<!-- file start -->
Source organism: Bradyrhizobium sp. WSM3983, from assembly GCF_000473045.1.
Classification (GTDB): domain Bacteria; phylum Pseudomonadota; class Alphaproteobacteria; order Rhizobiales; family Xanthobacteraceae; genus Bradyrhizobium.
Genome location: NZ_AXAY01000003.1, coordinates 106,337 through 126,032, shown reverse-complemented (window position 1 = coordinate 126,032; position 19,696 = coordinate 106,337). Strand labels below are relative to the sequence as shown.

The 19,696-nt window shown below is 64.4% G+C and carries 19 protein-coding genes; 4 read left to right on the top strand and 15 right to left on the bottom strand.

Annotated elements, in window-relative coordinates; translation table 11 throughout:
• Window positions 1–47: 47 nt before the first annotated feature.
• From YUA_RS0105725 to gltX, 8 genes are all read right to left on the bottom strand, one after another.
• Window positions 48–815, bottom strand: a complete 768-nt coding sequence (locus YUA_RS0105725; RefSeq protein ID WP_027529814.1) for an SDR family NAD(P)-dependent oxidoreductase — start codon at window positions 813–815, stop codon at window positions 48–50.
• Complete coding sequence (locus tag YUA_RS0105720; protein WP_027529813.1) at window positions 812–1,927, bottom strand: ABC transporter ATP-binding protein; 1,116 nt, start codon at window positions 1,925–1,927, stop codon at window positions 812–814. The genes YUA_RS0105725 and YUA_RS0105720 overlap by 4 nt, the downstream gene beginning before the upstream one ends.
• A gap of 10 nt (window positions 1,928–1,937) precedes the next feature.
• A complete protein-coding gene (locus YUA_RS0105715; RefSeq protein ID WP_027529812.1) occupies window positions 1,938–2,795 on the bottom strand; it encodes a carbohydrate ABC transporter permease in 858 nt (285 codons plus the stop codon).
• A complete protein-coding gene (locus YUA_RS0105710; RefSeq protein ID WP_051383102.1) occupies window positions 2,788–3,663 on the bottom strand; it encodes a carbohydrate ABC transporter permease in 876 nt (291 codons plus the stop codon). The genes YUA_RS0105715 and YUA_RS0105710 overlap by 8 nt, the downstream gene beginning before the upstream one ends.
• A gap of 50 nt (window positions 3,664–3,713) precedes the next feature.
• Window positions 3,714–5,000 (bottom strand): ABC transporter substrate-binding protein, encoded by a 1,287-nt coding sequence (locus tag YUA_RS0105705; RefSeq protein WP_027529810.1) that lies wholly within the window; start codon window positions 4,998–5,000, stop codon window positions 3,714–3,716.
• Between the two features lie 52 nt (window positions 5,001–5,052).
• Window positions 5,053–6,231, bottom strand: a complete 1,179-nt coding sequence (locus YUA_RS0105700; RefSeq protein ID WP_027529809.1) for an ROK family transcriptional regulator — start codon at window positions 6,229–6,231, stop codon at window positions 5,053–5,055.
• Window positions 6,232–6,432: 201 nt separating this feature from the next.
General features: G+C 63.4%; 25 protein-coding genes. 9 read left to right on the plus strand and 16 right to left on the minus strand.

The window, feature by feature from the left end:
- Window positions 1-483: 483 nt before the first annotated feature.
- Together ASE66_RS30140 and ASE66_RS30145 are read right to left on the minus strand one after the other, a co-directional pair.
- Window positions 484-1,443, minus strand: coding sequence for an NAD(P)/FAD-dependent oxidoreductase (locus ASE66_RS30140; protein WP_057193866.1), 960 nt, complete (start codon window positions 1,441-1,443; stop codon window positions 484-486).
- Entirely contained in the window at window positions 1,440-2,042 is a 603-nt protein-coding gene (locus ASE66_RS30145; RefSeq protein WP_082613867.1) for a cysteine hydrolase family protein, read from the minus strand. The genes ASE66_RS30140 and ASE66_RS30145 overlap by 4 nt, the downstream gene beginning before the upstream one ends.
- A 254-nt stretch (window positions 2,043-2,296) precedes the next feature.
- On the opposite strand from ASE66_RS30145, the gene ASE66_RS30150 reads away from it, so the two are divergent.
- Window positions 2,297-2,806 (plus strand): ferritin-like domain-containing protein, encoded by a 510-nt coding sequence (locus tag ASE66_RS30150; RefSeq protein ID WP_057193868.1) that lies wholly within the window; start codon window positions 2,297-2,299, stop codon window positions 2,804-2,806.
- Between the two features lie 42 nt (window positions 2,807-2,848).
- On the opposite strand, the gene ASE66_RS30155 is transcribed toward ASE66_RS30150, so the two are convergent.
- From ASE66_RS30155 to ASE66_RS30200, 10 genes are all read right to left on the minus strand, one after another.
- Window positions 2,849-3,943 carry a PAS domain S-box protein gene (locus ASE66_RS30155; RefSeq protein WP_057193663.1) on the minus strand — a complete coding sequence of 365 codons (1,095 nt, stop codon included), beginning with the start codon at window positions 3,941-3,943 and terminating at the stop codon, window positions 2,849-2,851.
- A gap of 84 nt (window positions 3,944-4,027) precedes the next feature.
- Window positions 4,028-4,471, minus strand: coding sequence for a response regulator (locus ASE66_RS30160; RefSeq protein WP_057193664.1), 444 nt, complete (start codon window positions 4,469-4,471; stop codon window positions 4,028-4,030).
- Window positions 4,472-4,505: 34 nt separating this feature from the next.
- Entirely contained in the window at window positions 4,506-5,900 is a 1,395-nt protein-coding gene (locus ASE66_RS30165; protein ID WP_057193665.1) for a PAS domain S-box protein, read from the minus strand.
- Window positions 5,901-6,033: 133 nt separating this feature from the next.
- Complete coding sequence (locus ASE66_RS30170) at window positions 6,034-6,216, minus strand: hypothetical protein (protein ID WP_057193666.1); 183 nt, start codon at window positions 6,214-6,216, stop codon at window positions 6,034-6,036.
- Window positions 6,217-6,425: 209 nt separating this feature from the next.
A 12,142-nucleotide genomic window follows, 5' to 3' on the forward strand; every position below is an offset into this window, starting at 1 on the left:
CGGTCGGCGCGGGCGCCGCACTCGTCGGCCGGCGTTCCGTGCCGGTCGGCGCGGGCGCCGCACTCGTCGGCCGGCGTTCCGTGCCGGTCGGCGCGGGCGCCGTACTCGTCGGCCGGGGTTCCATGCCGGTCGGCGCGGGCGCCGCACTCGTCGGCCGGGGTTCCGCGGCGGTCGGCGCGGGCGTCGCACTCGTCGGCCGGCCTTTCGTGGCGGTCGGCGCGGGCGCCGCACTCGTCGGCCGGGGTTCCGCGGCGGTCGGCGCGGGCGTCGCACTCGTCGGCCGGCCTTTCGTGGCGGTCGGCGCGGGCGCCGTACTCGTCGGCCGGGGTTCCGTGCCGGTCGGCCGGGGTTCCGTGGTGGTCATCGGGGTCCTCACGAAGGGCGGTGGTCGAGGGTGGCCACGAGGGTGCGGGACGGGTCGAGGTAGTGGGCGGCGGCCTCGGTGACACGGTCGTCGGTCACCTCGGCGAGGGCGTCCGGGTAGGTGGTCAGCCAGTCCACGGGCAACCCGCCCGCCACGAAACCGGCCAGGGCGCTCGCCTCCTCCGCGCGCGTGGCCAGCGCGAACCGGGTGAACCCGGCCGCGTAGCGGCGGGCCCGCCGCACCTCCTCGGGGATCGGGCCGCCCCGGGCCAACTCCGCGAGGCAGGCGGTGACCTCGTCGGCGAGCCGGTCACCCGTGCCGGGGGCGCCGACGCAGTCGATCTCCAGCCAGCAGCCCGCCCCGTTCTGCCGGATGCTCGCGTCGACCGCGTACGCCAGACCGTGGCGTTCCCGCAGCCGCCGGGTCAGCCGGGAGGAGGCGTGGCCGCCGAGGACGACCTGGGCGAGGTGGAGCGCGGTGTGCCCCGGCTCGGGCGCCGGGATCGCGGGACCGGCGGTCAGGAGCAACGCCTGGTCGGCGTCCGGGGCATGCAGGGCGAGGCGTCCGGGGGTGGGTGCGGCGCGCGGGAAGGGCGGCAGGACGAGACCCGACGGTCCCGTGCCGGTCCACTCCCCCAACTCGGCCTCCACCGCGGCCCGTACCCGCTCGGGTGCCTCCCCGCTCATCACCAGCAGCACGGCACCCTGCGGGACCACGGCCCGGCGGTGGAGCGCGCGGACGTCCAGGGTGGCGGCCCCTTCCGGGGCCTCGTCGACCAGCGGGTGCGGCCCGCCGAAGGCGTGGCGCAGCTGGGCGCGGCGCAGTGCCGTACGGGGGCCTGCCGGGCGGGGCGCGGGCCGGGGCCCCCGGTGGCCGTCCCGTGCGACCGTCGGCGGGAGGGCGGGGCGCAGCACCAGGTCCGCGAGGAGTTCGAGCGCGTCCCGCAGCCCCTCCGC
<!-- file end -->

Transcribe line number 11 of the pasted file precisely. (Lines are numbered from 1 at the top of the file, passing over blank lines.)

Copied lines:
• A complete protein-coding gene (locus YUA_RS0105715; RefSeq protein ID WP_027529812.1) occupies window positions 1,938–2,795 on the bottom strand; it encodes a carbohydrate ABC transporter permease in 858 nt (285 codons plus the stop codon).